I guess that wasn’t easy to begin with.
Chiba: You just had to do your best to express it. But soon we’ll be able to use color for everything. So our thinking will change. We’ll think in terms of what color makes people feel what emotion. Artists will probably become very adept at a sort of “color psychology”. To put it simply, when someone is feeling blue, you’ll literally use blue!
Although digital technology is advancing, one of the great things about manga is that all you need is a pencil and you can tell an amazing story. This is something I really want to share with those who are living in developing countries.
Chiba: With manga, as long as you have stationery and paper, you can create any sort of world. You can make the reader feel excitement. So I’d love to see a SILENT MANGA drawn by a young person in North Korea! Or a story from someone living in the deeper part of China. They could express their feelings with SILENT MANGA and then send it to the world. Those things are now made possible.
That would be amazing.
Chiba: But as the late Takashi Yanase14 often said: It’s hard to develop manga in countries that are suffering from war or hunger. In places where terrorism is widespread, people are busy avoiding bombs, doing their best just to survive. In places where people are hungry, food is the only thing on their minds. But I actually wish I could see a story from a person living in a place like that. Please try to get this book to those countries. They could possibly create something amazing. And the first step is introducing them to SILENT MANGA.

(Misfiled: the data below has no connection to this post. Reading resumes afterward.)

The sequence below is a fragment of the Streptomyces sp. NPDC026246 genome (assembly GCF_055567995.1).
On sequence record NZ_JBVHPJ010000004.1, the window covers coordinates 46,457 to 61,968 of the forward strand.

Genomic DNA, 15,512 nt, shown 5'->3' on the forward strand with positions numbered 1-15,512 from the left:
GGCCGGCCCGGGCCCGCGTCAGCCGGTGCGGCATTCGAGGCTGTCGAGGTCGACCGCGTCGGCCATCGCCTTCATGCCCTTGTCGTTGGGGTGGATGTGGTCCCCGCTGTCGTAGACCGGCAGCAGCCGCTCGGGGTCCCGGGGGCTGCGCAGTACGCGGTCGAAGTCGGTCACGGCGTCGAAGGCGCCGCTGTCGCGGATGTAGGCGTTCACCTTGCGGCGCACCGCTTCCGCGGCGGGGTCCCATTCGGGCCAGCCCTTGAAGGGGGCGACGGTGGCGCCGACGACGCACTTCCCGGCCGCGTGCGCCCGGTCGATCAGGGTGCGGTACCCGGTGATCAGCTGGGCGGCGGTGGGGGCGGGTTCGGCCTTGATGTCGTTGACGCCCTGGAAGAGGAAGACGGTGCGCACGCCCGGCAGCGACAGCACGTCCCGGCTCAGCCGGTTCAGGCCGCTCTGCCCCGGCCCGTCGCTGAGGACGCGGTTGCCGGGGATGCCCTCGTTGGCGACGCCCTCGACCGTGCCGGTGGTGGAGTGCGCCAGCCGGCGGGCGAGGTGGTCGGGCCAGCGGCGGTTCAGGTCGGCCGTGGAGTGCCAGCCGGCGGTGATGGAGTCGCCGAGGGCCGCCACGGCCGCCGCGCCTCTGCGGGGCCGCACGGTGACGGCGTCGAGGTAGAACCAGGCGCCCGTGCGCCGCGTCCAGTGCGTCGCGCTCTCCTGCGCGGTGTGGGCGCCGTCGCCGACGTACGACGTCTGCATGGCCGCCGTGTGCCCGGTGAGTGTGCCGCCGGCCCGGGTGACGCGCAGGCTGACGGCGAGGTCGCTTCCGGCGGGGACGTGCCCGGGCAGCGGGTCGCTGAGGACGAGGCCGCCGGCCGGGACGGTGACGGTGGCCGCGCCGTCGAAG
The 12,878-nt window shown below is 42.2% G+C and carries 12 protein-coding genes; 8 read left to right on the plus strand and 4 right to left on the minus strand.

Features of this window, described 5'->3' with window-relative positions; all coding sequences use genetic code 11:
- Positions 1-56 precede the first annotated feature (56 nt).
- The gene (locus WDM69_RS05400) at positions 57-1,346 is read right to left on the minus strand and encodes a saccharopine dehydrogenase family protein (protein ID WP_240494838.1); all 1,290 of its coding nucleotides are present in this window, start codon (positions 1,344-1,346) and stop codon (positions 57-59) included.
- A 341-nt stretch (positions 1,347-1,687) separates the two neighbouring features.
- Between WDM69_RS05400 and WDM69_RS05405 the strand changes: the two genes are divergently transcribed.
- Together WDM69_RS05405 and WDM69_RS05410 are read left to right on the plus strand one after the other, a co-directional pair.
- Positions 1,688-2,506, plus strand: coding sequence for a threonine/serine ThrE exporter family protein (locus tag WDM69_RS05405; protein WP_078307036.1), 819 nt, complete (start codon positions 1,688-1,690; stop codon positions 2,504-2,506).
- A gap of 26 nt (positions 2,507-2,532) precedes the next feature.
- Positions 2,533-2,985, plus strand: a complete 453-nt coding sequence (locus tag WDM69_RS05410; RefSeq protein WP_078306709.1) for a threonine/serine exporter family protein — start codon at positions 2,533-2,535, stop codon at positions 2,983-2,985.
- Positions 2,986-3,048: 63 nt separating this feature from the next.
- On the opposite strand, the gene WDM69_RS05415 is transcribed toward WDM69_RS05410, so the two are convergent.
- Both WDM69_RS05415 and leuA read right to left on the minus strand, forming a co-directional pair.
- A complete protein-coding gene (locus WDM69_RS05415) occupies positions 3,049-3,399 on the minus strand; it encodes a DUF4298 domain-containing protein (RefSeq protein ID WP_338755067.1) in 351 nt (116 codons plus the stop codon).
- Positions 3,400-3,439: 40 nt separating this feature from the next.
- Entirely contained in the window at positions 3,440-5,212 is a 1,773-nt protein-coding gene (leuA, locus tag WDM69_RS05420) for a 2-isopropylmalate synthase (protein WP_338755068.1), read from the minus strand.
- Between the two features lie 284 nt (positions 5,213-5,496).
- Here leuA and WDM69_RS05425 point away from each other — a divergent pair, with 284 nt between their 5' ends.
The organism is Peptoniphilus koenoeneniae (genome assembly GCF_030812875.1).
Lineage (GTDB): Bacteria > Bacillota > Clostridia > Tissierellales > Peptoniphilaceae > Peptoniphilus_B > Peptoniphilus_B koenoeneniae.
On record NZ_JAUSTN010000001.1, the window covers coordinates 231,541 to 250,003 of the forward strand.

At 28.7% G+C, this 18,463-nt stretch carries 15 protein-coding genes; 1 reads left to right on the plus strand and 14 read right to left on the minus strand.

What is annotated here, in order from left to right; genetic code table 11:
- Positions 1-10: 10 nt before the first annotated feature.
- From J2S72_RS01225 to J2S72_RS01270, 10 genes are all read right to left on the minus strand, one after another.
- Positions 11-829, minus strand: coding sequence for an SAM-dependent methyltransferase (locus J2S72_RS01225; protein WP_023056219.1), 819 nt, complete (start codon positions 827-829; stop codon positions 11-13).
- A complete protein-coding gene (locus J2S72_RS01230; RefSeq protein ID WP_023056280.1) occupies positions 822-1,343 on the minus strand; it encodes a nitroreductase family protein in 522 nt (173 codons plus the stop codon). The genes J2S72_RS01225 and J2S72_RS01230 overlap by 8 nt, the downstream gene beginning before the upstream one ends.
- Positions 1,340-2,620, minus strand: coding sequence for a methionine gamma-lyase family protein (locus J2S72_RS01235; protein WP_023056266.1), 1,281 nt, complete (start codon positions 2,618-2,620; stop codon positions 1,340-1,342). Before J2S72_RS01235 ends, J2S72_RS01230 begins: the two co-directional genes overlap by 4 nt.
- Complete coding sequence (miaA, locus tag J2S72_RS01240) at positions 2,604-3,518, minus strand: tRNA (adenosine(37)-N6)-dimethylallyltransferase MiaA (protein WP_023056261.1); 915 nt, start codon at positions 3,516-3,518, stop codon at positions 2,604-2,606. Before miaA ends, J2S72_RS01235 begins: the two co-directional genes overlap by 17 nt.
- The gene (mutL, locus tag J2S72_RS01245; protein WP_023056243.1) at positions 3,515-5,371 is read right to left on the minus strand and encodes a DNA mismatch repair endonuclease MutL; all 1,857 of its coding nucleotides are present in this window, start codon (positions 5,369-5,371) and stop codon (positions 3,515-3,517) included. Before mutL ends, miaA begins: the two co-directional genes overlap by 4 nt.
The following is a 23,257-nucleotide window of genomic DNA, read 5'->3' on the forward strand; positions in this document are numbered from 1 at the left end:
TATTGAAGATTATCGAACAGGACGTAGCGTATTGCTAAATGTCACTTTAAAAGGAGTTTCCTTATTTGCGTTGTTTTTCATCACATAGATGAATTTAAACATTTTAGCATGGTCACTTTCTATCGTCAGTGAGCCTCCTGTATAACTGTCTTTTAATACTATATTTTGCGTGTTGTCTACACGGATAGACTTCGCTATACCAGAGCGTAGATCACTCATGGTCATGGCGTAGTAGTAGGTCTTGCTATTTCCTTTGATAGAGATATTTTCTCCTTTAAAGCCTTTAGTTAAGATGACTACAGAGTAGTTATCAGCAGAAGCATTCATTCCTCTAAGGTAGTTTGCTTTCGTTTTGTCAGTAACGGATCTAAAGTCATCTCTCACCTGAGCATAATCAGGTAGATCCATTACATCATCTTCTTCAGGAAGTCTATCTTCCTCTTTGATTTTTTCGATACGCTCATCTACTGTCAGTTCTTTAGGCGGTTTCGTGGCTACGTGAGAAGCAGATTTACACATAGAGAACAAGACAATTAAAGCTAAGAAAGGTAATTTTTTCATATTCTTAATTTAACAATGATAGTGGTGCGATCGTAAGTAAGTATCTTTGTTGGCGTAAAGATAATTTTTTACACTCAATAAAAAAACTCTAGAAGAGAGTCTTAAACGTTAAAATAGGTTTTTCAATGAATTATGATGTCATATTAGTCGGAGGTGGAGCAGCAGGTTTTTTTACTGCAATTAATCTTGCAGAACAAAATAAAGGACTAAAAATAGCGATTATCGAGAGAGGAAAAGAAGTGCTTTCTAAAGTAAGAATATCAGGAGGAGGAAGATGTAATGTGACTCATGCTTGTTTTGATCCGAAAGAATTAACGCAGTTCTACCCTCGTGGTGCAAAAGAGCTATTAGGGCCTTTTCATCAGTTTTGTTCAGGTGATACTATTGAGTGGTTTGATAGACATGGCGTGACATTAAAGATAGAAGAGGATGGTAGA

I heard that when you were young, you went over to Manchuria and after the war, you had to hide in an attic in Fengtian City for half a year15. During that time, you drew manga and gave it to your brother to read?
Chiba: I was actually bored enough to do that. We were hiding out in that attic for days on end. My younger brother was so restless that he wanted to risk going outside and I didn’t know how to stop him. Our father happened to work at a printing company so we had paper. I even had some stationery hidden away. But you know, I was only six years old then. I wasn’t very smart. And I hadn’t read many books either. So all I could do was take some of the stories we’d heard from our mother and do them in a sort of picture story style. If I did that, I got my brother’s attention. He’d say “What happens next!?” or “Do another one!” I think that was my starting point in the creative world.
So keeping someone entertained is the starting point.
Chiba: Moving someone, making someone laugh, or even cry. I think it’s amazing that you can do all that with just a single pencil. But I only really thought about that after I came back to Japan and started reading manga. When I was 6, I just made a few crude drawings, but even that made my brother really happy.
You could say that the drawings based on your mother’s stories was your first original manga!
Chiba: I think I mixed up Aesop’s fables and Anderson’s and a whole bunch of other stories. But you don’t need a perfect story or perfect pictures to entertain someone. The SILENT MANGA that was sent to us from all over the world are only short stories of 10 or 12 pages, they leave such strong impression, I will never forget them. They’ll remain in my heart forever. So I’m looking forward to the next round!
Tetsuya Chiba Profile: